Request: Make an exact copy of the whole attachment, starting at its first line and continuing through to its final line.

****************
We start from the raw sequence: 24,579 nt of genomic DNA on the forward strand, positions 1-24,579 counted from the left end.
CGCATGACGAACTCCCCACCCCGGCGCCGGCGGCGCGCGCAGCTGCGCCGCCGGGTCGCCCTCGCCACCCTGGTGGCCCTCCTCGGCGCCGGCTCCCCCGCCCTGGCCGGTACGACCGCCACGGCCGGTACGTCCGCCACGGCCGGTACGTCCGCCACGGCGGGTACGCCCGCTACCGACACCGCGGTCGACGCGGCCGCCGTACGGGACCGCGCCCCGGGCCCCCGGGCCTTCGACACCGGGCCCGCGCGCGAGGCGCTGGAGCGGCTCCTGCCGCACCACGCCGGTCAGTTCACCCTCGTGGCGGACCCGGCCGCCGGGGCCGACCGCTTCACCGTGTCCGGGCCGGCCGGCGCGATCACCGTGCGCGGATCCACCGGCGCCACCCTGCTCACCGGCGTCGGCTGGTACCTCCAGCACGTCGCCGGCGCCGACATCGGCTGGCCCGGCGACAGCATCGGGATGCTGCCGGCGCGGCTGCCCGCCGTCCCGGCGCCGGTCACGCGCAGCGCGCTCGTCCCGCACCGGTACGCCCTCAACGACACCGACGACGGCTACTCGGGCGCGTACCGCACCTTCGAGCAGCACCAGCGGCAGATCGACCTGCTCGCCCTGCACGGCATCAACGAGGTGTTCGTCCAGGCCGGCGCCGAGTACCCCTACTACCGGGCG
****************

We start from the raw sequence: 24,579 nt of genomic DNA on the forward strand, positions 1-24,579 counted from the left end.
CGCATGACGAACTCCCCACCCCGGCGCCGGCGGCGCGCGCAGCTGCGCCGCCGGGTCGCCCTCGCCACCCTGGTGGCCCTCCTCGGCGCCGGCTCCCCCGCCCTGGCCGGTACGACCGCCACGGCCGGTACGTCCGCCACGGCCGGTACGTCCGCCACGGCGGGTACGCCCGCTACCGACACCGCGGTCGACGCGGCCGCCGTACGGGACCGCGCCCCGGGCCCCCGGGCCTTCGACACCGGGCCCGCGCGCGAGGCGCTGGAGCGGCTCCTGCCGCACCACGCCGGTCAGTTCACCCTCGTGGCGGACCCGGCCGCCGGGGCCGACCGCTTCACCGTGTCCGGGCCGGCCGGCGCGATCACCGTGCGCGGATCCACCGGCGCCACCCTGCTCACCGGCGTCGGCTGGTACCTCCAGCACGTCGCCGGCGCCGACATCGGCTGGCCCGGCGACAGCATCGGGATGCTGCCGGCGCGGCTGCCCGCCGTCCCGGCGCCGGTCACGCGCAGCGCGCTCGTCCCGCACCGGTACGCCCTCAACGACACCGACGACGGCTACTCGGGCGCGTACCGCACCTTCGAGCAGCACCAGCGGCAGATCGACCTGCTCGCCCTGCACGGCATCAACGAGGTGTTCGTCCAGGCCGGCGCCGAGTACCCCTACTACCGGGCG